Miriam Carey

Yesterday, Miriam Carey was gunned down in front of her baby in our nation’s capitol.  Not much is known about Miriam other than that she appeared to be an upstanding, job-holding citizen and mother.  There is speculation that she was mentally ill and may have suffered from PPD (post partum depression).  Did she have post partum psychosis?  That is another very real and very scary condition.  When I read about her, I felt like I’d been punched in the face and the stomach.  While it is unclear whether or not she had an arsenal of weapons in her car, I feel like she didn’t.  I feel like she was murdered when what she needed was help.  Now the person who needs her most, her baby, will have to grow up without a mother.  And why??  

PPD is real.  It is real and it happens to women all day long every day.  I suffer from PPD.  Big time.  Admitting that on the internet was easily one of the hardest things I’ve ever done in my life.  Why is mental illness, and PPD in particular, such a shameful thing to admit?  I know that one thing I’m supposed to do with my life is to increase, even slightly, the awareness of PPD and the women it affects.  I have tried to reach out to new moms.  I shared my struggles with them and said “it’s ok” and then I asked them how they were.  “Fine,” they said.  They all said that they were fine.  Even when it was more than abundantly clear that they weren’t fine.  Why do they say they are fine when they aren’t?  Because in this country, we make villains out of women who are suffering.  

Andrea Yates drowned her children in the bathtub in 2001.  The country reeled.  She was labelled as a monster and a demon.  She was a mother with PPD.  There are countless more stories just like Andrea’s.  Many don’t end in unthinkable tragedy but too many do.  Let me be very clear, women suffering from PPD are not monsters.  They are lessons.  This is what happens when severe PPD goes unchecked.  This is what happens when family members turn their heads while their wives, sisters, and friends are going through unimaginable pain.  This is what happens when women with PPD are gunned down in the streets.  None of us want to be the next Andrea or Miriam.

I am terribly and horribly afraid that incidents like this have so polarized women with PPD that we can’t turn this ship around.  The stigma might be too great.  And in this country, we already have a real problem with mental illness.  As long as this is our reality, things are only going to get worse.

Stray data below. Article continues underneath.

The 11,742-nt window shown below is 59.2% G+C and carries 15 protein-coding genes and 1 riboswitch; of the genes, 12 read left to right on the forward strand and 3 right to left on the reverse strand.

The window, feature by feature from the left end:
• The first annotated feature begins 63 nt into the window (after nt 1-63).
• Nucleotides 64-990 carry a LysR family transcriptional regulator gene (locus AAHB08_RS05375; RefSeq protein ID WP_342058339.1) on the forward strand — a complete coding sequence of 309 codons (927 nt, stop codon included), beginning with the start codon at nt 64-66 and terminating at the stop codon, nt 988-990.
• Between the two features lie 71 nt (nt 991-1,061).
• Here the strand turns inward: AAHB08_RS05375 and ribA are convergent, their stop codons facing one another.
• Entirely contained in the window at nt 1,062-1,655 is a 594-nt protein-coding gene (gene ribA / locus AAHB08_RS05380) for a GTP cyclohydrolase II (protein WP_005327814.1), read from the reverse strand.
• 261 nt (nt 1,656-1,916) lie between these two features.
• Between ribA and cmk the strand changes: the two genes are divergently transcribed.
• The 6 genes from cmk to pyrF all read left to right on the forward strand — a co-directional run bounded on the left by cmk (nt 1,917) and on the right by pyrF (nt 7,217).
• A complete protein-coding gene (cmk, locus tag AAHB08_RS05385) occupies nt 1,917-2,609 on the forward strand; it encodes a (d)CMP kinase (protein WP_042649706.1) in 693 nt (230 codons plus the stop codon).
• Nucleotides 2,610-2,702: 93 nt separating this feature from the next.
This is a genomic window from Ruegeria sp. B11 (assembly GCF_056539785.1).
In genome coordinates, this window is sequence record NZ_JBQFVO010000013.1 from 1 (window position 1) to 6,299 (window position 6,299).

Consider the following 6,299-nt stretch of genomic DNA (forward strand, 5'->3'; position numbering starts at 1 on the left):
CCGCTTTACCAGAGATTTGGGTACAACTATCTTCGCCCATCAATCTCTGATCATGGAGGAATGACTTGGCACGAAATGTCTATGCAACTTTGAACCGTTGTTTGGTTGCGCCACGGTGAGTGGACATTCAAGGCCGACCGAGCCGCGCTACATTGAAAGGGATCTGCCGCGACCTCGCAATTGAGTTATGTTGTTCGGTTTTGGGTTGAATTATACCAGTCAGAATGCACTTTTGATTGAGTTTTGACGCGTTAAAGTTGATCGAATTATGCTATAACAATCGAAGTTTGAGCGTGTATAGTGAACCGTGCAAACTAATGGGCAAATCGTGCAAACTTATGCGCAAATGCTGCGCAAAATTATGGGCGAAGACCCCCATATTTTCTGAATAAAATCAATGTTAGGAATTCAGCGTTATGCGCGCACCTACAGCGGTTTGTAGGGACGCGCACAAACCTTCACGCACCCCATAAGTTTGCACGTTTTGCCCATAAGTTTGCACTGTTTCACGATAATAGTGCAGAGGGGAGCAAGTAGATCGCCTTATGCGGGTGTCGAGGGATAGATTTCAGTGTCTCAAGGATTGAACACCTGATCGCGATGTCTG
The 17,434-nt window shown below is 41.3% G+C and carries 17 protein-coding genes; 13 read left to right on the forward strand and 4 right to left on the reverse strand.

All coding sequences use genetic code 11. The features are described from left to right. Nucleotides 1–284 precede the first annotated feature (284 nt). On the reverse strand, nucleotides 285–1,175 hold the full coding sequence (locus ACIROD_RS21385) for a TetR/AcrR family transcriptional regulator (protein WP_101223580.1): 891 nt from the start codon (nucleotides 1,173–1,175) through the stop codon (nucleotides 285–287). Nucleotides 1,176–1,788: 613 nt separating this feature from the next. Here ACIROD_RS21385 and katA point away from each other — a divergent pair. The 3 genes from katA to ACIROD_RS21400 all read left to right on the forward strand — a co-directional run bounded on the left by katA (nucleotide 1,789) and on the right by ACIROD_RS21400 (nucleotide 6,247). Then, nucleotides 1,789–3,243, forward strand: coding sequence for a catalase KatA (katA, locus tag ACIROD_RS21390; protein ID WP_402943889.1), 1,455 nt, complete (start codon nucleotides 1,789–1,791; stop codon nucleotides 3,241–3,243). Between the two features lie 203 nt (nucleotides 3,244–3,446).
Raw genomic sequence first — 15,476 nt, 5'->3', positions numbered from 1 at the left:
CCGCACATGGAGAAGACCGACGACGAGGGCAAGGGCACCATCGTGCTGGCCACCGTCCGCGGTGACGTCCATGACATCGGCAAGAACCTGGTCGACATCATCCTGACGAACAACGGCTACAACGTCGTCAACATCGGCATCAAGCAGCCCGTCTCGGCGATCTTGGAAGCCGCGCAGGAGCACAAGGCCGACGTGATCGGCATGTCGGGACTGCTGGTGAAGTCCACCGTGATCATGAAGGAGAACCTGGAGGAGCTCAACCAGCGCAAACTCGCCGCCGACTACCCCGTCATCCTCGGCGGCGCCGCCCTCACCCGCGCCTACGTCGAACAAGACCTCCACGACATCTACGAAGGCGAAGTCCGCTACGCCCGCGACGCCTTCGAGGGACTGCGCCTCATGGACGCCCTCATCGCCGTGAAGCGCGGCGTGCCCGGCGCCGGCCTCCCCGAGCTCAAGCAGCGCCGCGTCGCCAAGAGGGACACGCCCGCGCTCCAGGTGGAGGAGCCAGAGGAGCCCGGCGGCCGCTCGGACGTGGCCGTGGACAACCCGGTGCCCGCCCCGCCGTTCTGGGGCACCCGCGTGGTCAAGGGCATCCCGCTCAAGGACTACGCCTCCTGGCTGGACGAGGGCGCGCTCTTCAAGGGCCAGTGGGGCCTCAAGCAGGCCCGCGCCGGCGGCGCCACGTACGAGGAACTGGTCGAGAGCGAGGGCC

I have said it before and I expect to say it again and again until the day I die, there is nothing shameful about mental illness and nothing shameful about PPD.  It is ok to seek help.  It is ok to admit how bad things are.  

My heart aches for Miriam, her family, and especially her baby.  I hope that next time, instead of police officers in bullet proof vests carrying semi-automatic weapons chasing down someone in the midst of a breakdown, they will lay down their guns make a peaceful arrest and say “It’s ok.  We are going to get you some help.”  

Maybe we can start by offering our mothers a little more support.  Maybe we can start by lowering our crazy expectations for new moms.  Maybe we can swing a home cooked meal by a home with a new baby (this RARELY happens anymore).  Maybe we can give a mom an afternoon to herself.  I don’t know what the solution is but I’m very clear that I know what the solution isn’t.  

May MIriam and all others like her rest in peace.  We have failed them. 

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2 thoughts on “Miriam Carey

  1. Thank you, Anna. I agree with every word you wrote, and I stand with you, in supporting all mothers, and in speaking truth about “how we are {really} doing.”

  2. I’m so grateful to you Anna, for helping to make the struggle of mental illness public, where it is far too often suffered in private. I too agree with everything you wrote. I also implore friends and family to seek support in supporting their loved ones if they feel something is not right. It is a difficult journey for all involved but after all, we are fighting for the wellbeing of our loved ones – a fight well worth fighting.

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